Is Fame Different On the Web?
comparing fame online and off

BEING FAMOUS OFFLINE is one thing. We all know what modern fame looks like. It's celebrities on TV and in magazines. It's artists and politicians. It's people whose faces and names we recognize. Mostly, it's people who put themselves into the spotlight on purpose or by dint of their accomplishments, people who have, for some reason, managed to stay in the public eye. Often, their fame is perpetuated, or even caused, by their coverage in the media. 



But it seems that BEING FAMOUS ONLINE is something different. Being famous online is not just for entertainers and politicians. We may recognize people when we "see" them or their creations online but not even know their real names or recognize their real faces. Many people have a degree of fame online but only among certain subgroups ("famous to fifteen people"). Some seek fame online and others have it thrust upon them. And without the centralizing effects of large media, the mechanism for becoming famous is different too; it's decentralized among the users and fans online.

It is probably IMPOSSIBLE TO DRAW A CLEAR LINE between online and offline fame.  For one thing, they are connected; everyone who is famous offline has some sort of online presence and fame as well (think of Stephen Colbert who created a television persona/character that has made him famous both on and offline largely by exploiting the connections between them both). Secondly, any characteristic that we assign to one (say the idea that fame online does not last) probably applies to the other as well, though maybe not as much.  So, the comparison between online and offline fame is largely one of degree rather than kind (with one possible exception).

Nonetheless, here is a provisional comparison between the two:

fleeting ?
anonymous / pseudonymous
many minor celebrities
specialized / particular
decentralized origin (online network)
longer lasting ?
connected to real identity
few major celebrities
generalized / pop cultural
centralized origin (broadcast media)

The DURATION of fame seems to differ online and offline.  Online memes and popular sites rise and fall with incredible rapidity thanks to the constantly updating and fickle nature of the internet public.  Traditional media cannot keep up consequently traditional popularity (however fleeting) lasts longer by necesity.  However, in another sense, online fame is much longer lasting than traditional fame, at least in terms of the accessibility of evidence of fame.  That is to say, a particular famous person or meme online may lose popularity, but the record of that fame never goes away; it's still there online, easily accessible in a way that an old newspaper article or television broadcast is not.

The CONNECTION TO REAL IDENTITY is probably the most obvious difference between online and offline fame.  While offline famous people can use pseudonyms or stage names, their public identity is almost always connected to their private identity at least by their physical bodies and appearance.  There are some notable exceptions (Banksy, Gorillaz), but generally one sacrifices anonymity for fame.  Online, of course, the default is the opposite.  One is initially anonymous (more or less) and reveals as much of one's private identity as one wants.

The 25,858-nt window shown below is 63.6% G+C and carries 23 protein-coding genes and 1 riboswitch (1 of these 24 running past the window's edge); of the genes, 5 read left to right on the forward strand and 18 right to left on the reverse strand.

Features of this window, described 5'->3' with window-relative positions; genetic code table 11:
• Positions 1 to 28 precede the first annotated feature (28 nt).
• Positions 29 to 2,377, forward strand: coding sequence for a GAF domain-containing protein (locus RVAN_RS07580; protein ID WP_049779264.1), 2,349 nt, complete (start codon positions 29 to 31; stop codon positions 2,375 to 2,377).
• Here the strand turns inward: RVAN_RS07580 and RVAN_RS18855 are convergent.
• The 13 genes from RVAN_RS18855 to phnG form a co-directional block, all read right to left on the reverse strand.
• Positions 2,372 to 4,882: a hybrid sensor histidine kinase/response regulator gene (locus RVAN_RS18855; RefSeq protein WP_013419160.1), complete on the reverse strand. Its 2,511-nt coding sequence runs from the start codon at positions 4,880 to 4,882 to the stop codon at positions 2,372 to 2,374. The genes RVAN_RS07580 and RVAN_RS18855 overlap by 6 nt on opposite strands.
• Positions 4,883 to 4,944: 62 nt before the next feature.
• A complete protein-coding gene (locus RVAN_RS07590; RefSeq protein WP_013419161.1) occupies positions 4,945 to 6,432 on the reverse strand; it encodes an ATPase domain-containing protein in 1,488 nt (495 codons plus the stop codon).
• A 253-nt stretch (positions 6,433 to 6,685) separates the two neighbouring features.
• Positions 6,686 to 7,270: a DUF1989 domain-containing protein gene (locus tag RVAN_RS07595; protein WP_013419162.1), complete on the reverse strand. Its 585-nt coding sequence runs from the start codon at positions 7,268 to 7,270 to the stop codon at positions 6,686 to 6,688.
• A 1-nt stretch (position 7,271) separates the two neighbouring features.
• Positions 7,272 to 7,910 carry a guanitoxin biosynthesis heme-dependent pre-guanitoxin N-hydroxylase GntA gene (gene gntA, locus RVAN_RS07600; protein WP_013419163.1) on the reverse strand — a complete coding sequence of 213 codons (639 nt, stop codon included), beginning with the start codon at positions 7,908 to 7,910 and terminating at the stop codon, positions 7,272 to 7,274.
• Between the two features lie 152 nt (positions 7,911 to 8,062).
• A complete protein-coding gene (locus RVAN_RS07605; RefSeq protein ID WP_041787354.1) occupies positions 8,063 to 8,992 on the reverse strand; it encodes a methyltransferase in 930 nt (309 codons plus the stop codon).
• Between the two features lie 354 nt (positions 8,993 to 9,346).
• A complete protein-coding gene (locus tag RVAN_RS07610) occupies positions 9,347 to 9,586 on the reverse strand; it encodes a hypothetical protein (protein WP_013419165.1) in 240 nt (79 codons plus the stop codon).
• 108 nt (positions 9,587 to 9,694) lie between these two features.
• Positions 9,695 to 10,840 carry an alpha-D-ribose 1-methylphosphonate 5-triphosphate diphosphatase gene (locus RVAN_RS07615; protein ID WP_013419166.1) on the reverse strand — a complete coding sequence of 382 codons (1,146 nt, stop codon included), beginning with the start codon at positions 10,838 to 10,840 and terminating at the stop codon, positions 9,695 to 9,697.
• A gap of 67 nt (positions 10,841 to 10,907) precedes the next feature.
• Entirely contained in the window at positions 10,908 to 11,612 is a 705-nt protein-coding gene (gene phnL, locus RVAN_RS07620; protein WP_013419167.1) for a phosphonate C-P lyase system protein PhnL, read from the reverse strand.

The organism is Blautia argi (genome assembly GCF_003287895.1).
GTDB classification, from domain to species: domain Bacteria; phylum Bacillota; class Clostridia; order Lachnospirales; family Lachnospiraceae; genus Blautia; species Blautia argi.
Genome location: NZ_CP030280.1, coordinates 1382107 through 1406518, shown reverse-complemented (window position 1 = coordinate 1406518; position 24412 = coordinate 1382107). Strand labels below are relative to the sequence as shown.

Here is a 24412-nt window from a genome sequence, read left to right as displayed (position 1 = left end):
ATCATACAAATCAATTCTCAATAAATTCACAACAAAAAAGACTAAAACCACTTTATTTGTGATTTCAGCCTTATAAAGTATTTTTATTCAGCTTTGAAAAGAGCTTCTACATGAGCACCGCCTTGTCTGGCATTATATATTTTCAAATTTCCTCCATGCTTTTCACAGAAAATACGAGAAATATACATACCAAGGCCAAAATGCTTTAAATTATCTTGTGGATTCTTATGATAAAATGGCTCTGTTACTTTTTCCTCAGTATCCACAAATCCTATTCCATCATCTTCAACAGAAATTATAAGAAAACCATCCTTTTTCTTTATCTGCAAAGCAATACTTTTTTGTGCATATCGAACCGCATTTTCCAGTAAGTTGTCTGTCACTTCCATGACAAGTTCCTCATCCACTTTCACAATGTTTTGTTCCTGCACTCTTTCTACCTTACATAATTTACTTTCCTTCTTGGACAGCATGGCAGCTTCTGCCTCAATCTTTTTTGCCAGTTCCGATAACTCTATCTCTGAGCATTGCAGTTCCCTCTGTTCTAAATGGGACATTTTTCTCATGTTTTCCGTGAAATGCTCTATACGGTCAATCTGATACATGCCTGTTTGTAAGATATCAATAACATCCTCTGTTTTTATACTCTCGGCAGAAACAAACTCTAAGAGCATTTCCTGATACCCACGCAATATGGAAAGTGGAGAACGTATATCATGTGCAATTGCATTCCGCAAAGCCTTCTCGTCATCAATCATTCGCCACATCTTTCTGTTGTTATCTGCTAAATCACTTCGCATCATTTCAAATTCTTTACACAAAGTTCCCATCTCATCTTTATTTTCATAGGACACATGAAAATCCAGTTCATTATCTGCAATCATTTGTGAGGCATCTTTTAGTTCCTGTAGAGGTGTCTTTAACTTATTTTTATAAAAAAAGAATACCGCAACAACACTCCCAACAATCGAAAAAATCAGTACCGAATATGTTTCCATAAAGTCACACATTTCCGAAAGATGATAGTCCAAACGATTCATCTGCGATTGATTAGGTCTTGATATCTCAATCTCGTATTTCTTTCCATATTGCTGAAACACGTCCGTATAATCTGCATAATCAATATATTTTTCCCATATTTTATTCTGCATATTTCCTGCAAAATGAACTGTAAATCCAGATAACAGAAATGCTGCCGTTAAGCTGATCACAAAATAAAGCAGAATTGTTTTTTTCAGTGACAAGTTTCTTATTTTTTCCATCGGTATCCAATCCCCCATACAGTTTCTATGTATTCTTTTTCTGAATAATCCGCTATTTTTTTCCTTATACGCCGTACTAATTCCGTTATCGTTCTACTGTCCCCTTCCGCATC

The NUMBER OF FAMOUS PEOPLE is also different.  Arguably, more people (everybody?) are famous online than offline.  This is directly related to ...

     ... the NATURE OF THE AUDIENCE / APPEAL which also differs online from offline.  Being famous online does not mean being a household name and does not result in a high Q Rating; it may mean being very well-known to and respected by a far smaller number of people (fifteen?).  One might argue that this means that online fame is not fame at all; after all, how famous can you be if not that many people know who you are?  However this is not always the case since the real difference lies not in the size of the audience/fanbase but in its nature: fame online is much more likely to be specialized, fame within a specific subgroup.  The global reach of the Web means that, for example, a music critic who is well-known to everyone interested in jazz music online is actually much more well known that even a general music critic for a local newspaper.

However, there may be ONE MAJOR DIFFERENCE - THE ORIGIN OF FAME, the means by which people become famous online differs from traditional fame. Perhaps, fame online is a network effect, the result of how many other individuals online connect to you, rather than a broadcast effect, a result of how a centralized media presents you to the public.  This may be a profound difference in how fame works and it what it means.  Perhaps it means that online fame is more democratic, that the internet takes the power away from the elite/corporations/media/tastemakers (take your pick) and puts it in the hands of the people. Or perhaps it is putting fame into the hands of a mob, with all of the problems that accompany mob mentality, including thrusting people into the public spotlight who do not want to be there (or who never thought they would be).  What this does to the nature of fame has yet to be seen.  Will it mean that "real" fameworthiness (accomplishment, skill, attractiveness, etc.) is more or less likely to be recognized and rewarded?  This is still unclear, but it does mean that popular culture (and pop culture celebrities) will be more truly "popular," a product of the people, as opposed to mass culture (and mass culture celebrities) created by mass media.